China denies Greenpeace GM rice test claims
Updated: 2012-09-01 21:36
CHANGSHA - Government officials in central China's Hunan Province on Saturday denied claims that children in the area were being used as guinea pigs in US-backed research on the effects of consuming genetically-modified (GM) rice.
The response was prompted by a Greenpeace article saying that the environmental protection group had discovered a study backed by the U.S. Department of Agriculture involving feeding genetically modified Golden Rice to a group of 24 children, aged between six and eight, in Hunan.
The study, published in the August edition of The American Journal of Clinical Nutrition, claimed that Golden Rice, genetically engineered to be rich in carotene, is effective at providing vitamin A to children.
A spokesman for Hengyang City, where the study was allegedly conducted, said the government has formed an investigation team to probe the claim, but initial findings indicated that there had been no such research project.
The spokesman said there was instead a study on the transformation of carotene in vegetables to vitamin A in children's bodies. The study, commissioned to its Hunan branch by the Chinese Center for Disease Control and Prevention (CDC) in 2008, selected 68 primary school children in Hengyang's Hengnan County for the experiment.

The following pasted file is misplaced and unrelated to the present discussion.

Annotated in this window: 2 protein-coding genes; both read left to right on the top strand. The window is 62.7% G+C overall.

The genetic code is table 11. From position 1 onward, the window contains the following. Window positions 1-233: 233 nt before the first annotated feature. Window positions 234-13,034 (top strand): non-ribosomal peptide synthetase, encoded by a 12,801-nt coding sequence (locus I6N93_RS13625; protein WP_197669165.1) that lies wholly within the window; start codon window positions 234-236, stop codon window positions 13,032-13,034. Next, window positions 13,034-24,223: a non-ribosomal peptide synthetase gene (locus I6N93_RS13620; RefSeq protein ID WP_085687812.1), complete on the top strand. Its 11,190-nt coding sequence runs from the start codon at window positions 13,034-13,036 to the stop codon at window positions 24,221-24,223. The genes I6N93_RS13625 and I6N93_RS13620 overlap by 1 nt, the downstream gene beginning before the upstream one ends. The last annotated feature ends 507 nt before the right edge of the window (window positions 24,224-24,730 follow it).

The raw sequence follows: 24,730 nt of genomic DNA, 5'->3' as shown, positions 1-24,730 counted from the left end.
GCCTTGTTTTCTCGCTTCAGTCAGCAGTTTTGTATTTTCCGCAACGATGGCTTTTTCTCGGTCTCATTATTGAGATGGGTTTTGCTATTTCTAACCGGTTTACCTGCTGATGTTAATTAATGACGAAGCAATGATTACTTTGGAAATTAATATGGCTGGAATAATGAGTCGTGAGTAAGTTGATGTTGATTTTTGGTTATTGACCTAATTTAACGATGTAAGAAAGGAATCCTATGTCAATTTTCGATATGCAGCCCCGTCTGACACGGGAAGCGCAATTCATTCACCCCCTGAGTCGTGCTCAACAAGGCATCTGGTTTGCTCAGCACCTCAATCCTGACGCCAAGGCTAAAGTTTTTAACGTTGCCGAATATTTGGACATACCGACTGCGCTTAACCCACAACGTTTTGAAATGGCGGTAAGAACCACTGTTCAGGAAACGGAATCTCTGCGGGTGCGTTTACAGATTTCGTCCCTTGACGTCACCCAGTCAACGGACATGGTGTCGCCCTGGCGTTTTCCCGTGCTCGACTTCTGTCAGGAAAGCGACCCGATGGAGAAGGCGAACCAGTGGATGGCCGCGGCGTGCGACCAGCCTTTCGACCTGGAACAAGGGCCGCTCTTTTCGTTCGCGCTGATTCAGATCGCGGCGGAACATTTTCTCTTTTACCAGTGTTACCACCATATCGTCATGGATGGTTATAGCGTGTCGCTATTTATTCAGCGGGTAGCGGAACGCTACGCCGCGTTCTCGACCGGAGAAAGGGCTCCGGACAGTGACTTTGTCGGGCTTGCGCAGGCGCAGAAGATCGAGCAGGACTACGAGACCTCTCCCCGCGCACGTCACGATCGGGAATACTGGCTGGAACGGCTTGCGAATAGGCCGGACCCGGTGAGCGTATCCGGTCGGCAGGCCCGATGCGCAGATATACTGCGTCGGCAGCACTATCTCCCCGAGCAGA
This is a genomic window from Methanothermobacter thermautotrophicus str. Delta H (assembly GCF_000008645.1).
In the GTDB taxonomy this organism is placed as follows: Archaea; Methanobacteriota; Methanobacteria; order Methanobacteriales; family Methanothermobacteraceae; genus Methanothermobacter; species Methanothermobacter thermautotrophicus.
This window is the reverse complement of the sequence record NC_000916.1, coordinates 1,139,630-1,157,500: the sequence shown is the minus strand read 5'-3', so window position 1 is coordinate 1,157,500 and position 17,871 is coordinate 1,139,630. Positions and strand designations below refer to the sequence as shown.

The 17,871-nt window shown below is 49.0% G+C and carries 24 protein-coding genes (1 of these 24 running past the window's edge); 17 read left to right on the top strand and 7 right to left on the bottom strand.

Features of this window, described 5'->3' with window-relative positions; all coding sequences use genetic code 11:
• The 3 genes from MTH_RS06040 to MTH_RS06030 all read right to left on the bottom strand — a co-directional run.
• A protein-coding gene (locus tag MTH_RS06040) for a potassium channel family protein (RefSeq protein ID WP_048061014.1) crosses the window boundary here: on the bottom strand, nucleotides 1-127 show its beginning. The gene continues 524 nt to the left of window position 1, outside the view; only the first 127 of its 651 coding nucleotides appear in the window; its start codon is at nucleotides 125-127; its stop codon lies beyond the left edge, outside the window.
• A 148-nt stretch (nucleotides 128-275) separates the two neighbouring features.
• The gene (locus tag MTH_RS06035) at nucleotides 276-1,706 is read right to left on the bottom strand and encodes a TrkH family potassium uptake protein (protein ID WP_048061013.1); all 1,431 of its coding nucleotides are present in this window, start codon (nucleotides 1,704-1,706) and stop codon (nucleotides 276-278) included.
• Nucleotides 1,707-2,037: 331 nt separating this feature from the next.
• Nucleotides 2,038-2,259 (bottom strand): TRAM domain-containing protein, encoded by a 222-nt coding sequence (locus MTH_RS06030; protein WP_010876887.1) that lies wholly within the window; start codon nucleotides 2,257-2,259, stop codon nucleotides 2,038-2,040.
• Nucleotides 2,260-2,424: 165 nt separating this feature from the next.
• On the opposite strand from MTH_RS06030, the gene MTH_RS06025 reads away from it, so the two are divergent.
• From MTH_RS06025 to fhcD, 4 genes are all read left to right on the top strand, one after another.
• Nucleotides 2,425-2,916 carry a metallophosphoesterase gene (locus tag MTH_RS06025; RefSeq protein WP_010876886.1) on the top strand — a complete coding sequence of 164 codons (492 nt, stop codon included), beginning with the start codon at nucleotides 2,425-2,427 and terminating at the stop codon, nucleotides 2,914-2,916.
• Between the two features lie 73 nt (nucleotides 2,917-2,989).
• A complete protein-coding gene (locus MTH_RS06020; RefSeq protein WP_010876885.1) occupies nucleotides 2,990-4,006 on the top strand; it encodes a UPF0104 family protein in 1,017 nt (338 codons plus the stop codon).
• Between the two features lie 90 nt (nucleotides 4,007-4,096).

"The food given to the children did not involve GM rice or other GM food," the spokesman said. "Parents were notified of the experiment in advance."
Hunan CDC officials said that the food for the experiment was all locally purchased and all results were submitted to the China CDC immediately after the experiment concluded.
The government spokesman said the CDC study had not involved any American institute.
GM food is controversial as there is still no consensus on whether or not it is harmful for the human body. The State Council of China introduced a regulation as early as 2001 to ensure the safety of genetically modified food, with strict provisions on its research, testing, production and marketing.